Peter Hall Company
Bath Theatre Royal
Athol Fugard insists that at the heart of every play he has written - this latest included - is not "poliltical statement" but "personal experience". Victory was prompted by a violent burglary at Fugard's South African home by the daughter of a former employee. The play tells the story of a black South African woman called Victoria (Pippa Bennett-Warner), who was born at a time of great expectation and hope: Mandela's release and the dawn of a new South Africa.
When we meet Victoria, the death of her mother, her father's subsequent alcoholism and the poverty with which she is surrounded have conspired to send that great optimism spiralling out of her grasp. She has dreams, she claims; she dreams simply of having a good time. In the absence of anything better, she has latched onto an angry young man, Freddie (Reece Ritchie), who shares her sense of hopelessness and persuades her to follow him down a path that can only lead to trouble. The two ransack the study of the homeowner, Lionel (Richard Johnson), who, we come to learn, formerly employed Victoria's mother as housemaid.
Fugard's story then is a tight and fascinating look at captive and captor and at what it takes to turn "a good girl" to a life of criminality. But it is also a study of the economic inequalities which persist in South Africa. It is born as much out of his conviction that South Africa is suffering from a preoccupation with "blaming the past while taking no responsibility for the present", as he told The Times earlier this month; that, "South Africans want to cling to the moment when the miraculous happened, and not deal with the squalor and betrayal of the present". This sense of despair Fugard uses to humanise and connect all three characters; all three share a chronic and enduring lack of understanding which perpetuates the divide between them. Freddie urinates on the books Lionel treasures; Lionel tries and fails to grasp what has become of Victoria since the death of her mother. This is as much a 'political statement' about the dichotomy between the privileged and the deprived South African today as it is about Lionel's inability to empathise with Vicky's plight.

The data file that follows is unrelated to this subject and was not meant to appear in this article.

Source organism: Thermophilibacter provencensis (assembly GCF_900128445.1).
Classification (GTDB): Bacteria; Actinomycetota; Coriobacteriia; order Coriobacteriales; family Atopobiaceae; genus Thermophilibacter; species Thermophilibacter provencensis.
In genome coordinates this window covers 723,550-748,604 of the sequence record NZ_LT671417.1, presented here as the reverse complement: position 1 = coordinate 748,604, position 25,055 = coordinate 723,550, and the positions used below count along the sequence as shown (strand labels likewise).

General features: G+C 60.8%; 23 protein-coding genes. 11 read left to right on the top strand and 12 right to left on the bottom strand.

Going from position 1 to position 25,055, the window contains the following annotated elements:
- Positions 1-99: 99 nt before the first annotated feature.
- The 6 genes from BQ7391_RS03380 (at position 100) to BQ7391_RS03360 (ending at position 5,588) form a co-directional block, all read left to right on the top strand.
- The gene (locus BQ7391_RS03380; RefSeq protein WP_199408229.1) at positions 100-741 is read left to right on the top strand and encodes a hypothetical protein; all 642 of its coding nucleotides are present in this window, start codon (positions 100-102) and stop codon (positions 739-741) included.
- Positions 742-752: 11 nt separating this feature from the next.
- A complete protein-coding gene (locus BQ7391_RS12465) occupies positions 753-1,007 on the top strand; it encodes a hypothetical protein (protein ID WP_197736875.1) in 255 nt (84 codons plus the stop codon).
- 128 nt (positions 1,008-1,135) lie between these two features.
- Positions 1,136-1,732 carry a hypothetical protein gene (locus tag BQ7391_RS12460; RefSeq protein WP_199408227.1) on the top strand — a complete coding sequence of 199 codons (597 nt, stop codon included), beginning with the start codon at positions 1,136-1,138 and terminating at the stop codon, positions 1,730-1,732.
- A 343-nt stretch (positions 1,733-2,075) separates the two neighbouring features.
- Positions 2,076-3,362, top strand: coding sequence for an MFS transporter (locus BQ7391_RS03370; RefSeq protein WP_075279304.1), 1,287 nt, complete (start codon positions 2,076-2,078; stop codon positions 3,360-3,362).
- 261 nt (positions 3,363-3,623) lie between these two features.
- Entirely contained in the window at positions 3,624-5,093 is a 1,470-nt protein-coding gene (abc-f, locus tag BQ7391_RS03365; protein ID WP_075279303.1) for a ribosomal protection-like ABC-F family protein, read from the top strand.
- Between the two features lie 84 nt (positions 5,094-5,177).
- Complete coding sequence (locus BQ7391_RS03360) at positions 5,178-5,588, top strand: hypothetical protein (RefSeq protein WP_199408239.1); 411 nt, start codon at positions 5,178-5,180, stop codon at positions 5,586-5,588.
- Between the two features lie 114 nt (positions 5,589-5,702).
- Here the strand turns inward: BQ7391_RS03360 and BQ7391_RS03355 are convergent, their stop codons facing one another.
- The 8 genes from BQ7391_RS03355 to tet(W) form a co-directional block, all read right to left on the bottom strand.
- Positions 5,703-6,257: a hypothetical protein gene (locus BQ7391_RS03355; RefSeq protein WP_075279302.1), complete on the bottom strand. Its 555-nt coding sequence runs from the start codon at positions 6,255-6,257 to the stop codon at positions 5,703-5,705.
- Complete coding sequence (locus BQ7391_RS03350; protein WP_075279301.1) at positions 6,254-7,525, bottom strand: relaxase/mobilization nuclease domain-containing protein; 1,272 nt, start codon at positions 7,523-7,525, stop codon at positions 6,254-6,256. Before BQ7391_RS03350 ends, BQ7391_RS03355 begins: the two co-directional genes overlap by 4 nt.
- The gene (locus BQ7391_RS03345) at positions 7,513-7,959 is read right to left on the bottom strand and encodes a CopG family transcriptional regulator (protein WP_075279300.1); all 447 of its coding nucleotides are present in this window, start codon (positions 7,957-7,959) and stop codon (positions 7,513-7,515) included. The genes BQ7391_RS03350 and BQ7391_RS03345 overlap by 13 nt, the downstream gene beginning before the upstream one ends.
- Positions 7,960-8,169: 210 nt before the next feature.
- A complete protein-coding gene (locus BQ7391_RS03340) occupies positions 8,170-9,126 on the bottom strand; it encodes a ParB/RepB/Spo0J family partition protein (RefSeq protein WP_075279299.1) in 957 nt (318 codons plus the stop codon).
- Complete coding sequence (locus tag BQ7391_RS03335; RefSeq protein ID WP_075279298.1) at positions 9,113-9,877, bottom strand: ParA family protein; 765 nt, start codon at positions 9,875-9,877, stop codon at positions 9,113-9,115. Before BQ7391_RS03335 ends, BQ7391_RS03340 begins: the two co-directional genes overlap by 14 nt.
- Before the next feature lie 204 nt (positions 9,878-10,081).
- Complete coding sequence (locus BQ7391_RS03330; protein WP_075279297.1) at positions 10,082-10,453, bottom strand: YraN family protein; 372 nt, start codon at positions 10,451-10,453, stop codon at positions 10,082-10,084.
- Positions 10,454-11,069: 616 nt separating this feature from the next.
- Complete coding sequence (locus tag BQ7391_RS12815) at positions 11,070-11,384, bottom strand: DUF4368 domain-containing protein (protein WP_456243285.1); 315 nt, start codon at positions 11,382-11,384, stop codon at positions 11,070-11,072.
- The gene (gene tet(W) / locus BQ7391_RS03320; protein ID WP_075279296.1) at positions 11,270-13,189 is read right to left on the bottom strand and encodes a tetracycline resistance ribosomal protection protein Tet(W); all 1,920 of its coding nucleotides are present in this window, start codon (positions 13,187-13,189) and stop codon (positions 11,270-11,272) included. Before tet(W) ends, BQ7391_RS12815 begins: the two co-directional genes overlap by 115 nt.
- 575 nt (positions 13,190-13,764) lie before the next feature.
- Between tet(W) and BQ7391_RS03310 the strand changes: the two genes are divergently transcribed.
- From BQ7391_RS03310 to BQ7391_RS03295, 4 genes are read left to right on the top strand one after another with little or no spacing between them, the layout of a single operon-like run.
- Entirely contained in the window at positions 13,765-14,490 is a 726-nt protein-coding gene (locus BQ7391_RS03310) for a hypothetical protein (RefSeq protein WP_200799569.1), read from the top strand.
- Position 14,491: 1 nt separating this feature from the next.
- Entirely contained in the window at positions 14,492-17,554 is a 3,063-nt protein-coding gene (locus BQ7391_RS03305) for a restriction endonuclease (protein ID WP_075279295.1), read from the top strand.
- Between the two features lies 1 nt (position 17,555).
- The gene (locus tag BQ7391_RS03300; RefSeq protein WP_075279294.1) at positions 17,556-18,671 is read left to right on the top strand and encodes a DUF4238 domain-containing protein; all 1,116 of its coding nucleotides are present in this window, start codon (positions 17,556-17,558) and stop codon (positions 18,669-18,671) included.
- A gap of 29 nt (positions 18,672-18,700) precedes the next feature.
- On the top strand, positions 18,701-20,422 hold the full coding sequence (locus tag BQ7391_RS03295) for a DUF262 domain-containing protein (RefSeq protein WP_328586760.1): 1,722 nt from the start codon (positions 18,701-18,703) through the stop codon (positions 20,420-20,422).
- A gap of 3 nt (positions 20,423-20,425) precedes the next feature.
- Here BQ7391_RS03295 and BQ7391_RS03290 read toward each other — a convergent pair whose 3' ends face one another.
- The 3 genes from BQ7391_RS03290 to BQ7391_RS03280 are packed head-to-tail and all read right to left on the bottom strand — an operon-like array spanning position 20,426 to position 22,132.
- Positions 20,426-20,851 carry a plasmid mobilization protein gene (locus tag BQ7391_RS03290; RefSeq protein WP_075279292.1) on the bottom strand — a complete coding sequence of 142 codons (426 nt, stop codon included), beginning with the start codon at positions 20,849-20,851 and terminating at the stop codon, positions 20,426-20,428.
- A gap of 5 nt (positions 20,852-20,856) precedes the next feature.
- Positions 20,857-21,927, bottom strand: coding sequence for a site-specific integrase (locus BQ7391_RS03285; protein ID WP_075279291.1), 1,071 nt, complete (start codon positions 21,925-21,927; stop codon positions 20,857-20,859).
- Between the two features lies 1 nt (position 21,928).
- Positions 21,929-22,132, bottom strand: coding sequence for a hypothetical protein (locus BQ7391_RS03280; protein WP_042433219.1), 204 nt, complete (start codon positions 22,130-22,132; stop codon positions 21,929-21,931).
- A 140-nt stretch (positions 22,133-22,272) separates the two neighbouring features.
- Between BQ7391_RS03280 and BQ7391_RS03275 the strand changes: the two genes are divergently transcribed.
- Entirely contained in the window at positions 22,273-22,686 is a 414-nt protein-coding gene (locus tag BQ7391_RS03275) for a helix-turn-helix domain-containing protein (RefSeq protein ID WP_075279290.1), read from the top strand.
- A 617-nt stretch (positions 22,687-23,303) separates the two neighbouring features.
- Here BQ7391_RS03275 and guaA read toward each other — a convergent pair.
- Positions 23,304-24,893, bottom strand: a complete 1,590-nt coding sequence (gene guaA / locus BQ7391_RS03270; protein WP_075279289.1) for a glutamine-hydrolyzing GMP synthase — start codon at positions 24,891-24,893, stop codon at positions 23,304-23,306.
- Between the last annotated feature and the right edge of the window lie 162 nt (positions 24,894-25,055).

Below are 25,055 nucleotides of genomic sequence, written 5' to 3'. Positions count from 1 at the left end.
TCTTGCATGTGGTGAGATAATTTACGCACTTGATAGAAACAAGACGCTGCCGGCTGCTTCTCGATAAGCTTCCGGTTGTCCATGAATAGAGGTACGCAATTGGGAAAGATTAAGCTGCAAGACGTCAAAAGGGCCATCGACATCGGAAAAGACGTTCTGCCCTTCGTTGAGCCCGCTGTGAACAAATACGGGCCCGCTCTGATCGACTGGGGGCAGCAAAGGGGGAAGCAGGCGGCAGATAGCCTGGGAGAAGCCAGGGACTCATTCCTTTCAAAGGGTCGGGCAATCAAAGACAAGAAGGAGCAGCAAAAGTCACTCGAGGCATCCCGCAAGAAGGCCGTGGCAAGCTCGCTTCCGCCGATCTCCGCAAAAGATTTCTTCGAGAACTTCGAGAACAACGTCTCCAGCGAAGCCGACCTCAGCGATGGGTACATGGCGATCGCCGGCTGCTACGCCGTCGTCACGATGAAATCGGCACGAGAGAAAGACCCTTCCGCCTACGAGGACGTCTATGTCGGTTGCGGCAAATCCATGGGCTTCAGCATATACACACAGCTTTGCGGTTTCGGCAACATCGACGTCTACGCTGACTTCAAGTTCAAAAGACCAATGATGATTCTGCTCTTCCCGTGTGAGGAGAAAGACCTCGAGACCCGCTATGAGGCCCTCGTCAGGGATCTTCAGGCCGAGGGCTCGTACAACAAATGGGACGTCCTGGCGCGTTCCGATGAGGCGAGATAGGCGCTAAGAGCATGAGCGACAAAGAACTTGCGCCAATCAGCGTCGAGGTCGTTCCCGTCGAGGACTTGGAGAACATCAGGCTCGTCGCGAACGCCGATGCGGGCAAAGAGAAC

Cordelia Monsey directs with an uncluttered simplicity; a competent cast and Fugard's thought-provoking text needing little adornment. Bennett-Warner gives a moving and endearing performance as Victoria. She shines like a votive candle when she tries to make Lionel see how it is to be young and black in rural South Africa and she is haunting in the final scene, as she sits singing her prayer of repentance bathed in a spotlight on a darkened stage. We sense she sheds tears for her people as much as for herself. Bennett-Warner's despair is palpable, leaving you with the bitter taste of pessimism; Fugard's despair that the South African 'victory' of 1994 has not delivered all it promised.
Ritchie's Freddie has all the edgy self-interest of disaffected youth. Life owes him a favour and Ritchie makes this evident with every line and every look. If cornered, one senses he will lash out in self-defence, but otherwise, he presents no real danger, and this is the only disappointment: I wanted a greater sense of threat from him, like a trip-wire ready to be detonated in an instant by a wrong word, an unguarded look, a hint of condescension.
With a weighty and authoritative performance, Johnson is a grounded, wise and weary Lionel. His apathy abates as he strives to urge Vicky to share with him what has brought her to this burglary. His growing realisation that his lack of concern has helped perpetuate the inequality that he thought had died with apartheid weighs heavily on him.
Fugard may not have intended to make a political statement with this piece but his plea for change cannot be mistaken: "My subject has always been the desperate individual, and, tragically, there are more than enough of them in the new South Africa."
"Victory" runs at the Theatre Royal until August 25th
Reviewer: Allison Vale